# Deform a compact Kähler manifold to a non Kähler one

Could you give me an example of a compact Kähler manifold which analytically deforms to a non Kähler one?

For example, there is no hope to find a complex structure on a Hopf manifold in order to make it Kähler because of topological obstructions (the second Betti number is zero).

For instance, I think that the Iwasawa manifold should not have topological obstructions.

Of course, the algebraic counterpart of my question has an affirmative answer: complex tori of dimension greater than one give examples of manifolds that can be analytically deformed from an algebraic one to a non algebraic one (but still Kähler).

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Apparently, in this paper (jstor.org/pss/1970426) Hironaka constructs such a thing. I've still not read the paper or worked through the construction, but I keep seeing this given as a reference whenever people say that large deformations of Kahler manifolds may not be Kahler. – Gunnar Þór Magnússon Dec 1 '10 at 21:41
Thanks little brother, I had just found it! I haven't read the paper neither... Apparently he proves more: he constructs a family $V_t$ of 3-dimensional abstract non-singular algebraic varieties such that $V_t$ is projective for $t\ne 0$ but $V_0$ carries a positive $1$-cycle, algebraically equivalent to zero. – diverietti Dec 1 '10 at 22:08
In the same paper Hironaka says that the same question is open for a family of 2-dimensional manifold. By a paper of our big brother Dan Popovici, such an example cannot be of algebraic nature, since he proved that in a holomorphic family where all fibers are projective except at most the central one, all fibers are in fact projective. – diverietti Dec 1 '10 at 22:35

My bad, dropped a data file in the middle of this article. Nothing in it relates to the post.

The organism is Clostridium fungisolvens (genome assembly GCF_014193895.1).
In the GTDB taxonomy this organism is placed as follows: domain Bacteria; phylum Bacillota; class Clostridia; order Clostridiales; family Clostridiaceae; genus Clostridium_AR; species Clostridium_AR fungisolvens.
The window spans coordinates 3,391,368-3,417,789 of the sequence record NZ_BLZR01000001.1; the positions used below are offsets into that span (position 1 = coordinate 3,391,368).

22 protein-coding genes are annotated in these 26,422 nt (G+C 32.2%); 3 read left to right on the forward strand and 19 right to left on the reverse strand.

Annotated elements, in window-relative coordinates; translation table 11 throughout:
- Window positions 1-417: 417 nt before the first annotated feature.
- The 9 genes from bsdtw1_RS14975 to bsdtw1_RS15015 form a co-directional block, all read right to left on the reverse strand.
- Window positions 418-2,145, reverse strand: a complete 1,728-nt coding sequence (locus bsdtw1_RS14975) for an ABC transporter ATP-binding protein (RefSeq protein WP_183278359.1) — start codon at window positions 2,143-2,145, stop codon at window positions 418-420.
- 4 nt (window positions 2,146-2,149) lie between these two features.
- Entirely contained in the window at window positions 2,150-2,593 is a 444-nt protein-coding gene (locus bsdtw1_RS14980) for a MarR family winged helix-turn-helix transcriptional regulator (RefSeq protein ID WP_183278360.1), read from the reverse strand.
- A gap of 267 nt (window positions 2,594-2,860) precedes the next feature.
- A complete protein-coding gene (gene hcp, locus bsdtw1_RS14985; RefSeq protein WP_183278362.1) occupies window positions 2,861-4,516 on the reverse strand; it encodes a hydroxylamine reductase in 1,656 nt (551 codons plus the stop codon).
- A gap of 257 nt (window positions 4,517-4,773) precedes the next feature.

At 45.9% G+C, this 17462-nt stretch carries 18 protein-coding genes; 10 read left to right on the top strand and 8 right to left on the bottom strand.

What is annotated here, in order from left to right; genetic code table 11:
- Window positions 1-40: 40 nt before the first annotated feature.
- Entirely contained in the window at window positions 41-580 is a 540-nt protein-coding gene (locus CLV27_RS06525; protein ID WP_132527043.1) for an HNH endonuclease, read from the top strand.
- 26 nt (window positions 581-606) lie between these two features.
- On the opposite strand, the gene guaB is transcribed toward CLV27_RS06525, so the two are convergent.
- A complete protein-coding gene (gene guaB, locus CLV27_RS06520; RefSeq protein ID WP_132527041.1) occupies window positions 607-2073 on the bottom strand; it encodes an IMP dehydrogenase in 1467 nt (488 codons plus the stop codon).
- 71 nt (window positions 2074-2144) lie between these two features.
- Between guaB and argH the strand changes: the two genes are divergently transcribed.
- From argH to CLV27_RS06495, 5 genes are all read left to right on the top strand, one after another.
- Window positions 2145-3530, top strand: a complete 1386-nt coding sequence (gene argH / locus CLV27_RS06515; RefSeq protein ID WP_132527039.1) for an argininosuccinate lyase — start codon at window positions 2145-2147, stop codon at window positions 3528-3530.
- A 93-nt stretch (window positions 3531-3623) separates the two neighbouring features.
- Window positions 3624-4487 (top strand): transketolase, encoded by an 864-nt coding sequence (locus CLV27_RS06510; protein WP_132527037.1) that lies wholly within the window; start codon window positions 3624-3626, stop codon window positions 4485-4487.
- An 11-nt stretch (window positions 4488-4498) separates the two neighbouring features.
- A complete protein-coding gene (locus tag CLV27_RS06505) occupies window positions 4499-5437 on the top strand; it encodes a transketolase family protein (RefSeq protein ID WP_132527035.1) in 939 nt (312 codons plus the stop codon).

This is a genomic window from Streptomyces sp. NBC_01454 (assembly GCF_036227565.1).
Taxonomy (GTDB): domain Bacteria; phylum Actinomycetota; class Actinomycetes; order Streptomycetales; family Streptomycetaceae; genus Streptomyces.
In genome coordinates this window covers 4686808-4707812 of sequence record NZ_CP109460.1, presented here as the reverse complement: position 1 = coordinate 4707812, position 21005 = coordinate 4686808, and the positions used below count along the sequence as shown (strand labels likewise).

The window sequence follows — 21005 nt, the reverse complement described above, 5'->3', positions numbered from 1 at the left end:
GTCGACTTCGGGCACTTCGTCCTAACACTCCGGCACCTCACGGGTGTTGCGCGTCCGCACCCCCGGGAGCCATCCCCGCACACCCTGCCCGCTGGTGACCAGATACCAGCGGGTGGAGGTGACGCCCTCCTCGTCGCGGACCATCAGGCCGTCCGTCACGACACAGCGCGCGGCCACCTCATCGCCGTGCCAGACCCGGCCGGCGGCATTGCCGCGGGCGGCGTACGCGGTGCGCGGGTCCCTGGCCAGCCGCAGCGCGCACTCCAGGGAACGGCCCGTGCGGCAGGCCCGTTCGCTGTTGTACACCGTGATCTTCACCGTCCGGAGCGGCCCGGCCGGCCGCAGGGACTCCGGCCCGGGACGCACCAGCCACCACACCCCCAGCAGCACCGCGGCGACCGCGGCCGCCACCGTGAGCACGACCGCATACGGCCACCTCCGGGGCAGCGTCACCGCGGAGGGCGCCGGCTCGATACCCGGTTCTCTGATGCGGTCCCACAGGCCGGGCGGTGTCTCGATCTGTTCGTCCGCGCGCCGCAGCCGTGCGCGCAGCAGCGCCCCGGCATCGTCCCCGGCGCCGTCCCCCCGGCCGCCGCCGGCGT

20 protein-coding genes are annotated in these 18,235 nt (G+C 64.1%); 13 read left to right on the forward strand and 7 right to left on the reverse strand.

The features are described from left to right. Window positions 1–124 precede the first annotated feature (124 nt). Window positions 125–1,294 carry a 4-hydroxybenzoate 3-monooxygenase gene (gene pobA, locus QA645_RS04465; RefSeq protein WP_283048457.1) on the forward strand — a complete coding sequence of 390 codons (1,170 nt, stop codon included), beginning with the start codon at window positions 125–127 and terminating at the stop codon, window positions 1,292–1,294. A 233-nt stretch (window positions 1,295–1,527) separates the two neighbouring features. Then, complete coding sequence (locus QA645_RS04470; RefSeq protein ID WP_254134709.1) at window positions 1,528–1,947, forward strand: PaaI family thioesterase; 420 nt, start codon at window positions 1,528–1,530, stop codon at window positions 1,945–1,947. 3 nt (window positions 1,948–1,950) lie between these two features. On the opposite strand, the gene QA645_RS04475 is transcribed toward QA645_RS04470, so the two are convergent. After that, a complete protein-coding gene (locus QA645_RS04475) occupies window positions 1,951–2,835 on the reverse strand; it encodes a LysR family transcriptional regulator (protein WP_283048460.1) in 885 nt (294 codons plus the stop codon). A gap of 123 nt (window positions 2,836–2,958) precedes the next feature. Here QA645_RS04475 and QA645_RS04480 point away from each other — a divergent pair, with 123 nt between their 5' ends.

And you want more? Are you looking for a family of non-algebraic Kahler manifolds that deform into a non-Kahler manifold? That might be tricky... Voisin has examples of Kahler manifolds that have the wrong topology to be algebraic, perhaps that's a place to start looking? – Gunnar Þór Magnússon Dec 2 '10 at 7:56
The surface case is known: a compact surface is Kahler iff its first Betti number is even (see f.ex. Buchdahl or Lamari in the Annals de l'Institut Fourier). This is a topological condition, so any deformation of a Kahler surface over a connected base is Kahler. So if you want to find non-algebraic Kahler manifolds that deform into something non-Kahler you have to start looking in dimension $\geq 3$, where we have no idea of the necessary and sufficient conditions to be Kahler. – Gunnar Þór Magnússon Dec 2 '10 at 9:47